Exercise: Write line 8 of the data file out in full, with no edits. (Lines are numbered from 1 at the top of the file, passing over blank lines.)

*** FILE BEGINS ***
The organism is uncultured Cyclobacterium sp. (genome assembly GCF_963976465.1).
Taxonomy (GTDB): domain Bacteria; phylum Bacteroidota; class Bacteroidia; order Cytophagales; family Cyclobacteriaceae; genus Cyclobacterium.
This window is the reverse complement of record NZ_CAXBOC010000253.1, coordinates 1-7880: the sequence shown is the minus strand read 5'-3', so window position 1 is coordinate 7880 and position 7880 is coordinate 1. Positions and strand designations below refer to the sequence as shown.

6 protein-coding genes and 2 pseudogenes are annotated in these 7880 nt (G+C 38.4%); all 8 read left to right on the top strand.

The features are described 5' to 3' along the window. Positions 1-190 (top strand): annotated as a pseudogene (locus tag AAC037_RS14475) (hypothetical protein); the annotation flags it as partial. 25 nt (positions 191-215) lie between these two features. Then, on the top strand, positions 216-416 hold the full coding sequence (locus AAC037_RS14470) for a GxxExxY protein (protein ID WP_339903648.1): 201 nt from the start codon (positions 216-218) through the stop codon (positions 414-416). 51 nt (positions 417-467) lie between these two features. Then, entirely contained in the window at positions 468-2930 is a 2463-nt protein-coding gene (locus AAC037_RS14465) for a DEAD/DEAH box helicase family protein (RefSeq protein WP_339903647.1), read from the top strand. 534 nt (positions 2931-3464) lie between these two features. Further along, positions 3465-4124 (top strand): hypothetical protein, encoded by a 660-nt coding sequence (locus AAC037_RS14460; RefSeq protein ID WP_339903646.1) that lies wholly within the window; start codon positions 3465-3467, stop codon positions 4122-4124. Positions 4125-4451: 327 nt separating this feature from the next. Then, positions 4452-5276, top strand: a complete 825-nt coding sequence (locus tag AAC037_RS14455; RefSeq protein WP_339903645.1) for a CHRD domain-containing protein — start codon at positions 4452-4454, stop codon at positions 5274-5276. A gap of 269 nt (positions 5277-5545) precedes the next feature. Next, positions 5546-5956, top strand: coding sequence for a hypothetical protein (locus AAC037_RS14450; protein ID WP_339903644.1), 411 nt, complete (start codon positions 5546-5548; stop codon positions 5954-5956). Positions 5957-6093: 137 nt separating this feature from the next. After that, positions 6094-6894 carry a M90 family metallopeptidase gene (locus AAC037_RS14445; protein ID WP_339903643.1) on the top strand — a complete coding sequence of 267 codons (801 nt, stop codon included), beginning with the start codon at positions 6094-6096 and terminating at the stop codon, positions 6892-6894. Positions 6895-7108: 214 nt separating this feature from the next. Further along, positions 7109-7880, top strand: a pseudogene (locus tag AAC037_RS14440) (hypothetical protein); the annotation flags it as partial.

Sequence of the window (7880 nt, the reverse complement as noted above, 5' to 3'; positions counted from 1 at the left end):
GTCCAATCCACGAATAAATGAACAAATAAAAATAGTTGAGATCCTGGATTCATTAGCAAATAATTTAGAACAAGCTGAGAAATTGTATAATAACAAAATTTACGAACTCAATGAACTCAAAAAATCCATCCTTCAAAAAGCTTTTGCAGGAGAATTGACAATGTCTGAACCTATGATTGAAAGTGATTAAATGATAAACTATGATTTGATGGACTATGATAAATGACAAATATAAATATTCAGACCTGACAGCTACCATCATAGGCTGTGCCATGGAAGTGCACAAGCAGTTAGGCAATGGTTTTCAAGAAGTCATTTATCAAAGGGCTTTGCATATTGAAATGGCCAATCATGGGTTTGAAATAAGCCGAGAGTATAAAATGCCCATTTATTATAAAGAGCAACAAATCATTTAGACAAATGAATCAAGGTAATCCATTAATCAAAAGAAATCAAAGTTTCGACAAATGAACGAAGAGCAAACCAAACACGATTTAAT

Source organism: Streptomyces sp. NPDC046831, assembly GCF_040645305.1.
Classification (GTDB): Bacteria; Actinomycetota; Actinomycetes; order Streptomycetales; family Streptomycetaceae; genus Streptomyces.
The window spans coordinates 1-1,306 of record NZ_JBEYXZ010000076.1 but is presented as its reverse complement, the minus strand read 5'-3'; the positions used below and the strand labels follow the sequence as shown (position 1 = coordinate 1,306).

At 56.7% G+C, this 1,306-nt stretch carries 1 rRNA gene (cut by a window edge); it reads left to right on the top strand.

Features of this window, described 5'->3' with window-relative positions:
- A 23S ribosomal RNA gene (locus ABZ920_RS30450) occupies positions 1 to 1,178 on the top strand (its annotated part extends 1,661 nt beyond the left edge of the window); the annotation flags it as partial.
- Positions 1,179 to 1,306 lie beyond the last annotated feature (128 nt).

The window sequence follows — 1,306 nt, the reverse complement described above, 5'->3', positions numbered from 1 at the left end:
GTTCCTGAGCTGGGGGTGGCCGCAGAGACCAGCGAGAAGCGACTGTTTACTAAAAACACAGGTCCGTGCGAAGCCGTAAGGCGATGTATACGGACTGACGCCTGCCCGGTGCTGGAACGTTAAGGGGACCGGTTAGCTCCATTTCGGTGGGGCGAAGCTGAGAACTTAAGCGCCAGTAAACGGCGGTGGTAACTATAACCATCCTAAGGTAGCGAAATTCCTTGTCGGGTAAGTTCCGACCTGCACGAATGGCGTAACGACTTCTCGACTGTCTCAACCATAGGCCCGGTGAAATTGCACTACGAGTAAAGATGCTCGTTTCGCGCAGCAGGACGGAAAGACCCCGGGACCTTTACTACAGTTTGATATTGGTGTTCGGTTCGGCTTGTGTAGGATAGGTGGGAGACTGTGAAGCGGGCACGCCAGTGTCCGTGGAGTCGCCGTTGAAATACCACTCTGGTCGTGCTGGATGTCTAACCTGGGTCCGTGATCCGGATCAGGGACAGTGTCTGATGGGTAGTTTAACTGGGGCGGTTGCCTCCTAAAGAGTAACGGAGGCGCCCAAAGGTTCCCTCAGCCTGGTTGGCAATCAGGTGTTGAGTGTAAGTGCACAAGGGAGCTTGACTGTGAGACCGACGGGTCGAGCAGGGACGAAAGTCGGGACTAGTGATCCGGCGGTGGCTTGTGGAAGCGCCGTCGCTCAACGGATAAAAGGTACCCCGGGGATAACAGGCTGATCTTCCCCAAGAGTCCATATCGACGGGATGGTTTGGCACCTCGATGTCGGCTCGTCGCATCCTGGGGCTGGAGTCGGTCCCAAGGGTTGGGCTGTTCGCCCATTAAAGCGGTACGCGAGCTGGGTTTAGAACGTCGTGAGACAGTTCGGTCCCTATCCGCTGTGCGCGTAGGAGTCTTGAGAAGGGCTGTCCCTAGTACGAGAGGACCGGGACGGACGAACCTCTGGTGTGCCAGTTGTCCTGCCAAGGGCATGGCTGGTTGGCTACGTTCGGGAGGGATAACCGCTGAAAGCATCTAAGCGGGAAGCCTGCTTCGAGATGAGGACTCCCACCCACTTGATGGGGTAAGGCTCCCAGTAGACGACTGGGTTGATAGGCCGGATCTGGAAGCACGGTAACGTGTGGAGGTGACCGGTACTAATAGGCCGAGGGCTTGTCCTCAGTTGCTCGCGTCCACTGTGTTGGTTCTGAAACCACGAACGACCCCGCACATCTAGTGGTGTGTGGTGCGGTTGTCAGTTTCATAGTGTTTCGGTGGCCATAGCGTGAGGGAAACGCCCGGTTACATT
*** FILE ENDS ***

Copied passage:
Source organism: Streptomyces sp. NPDC046831, assembly GCF_040645305.1.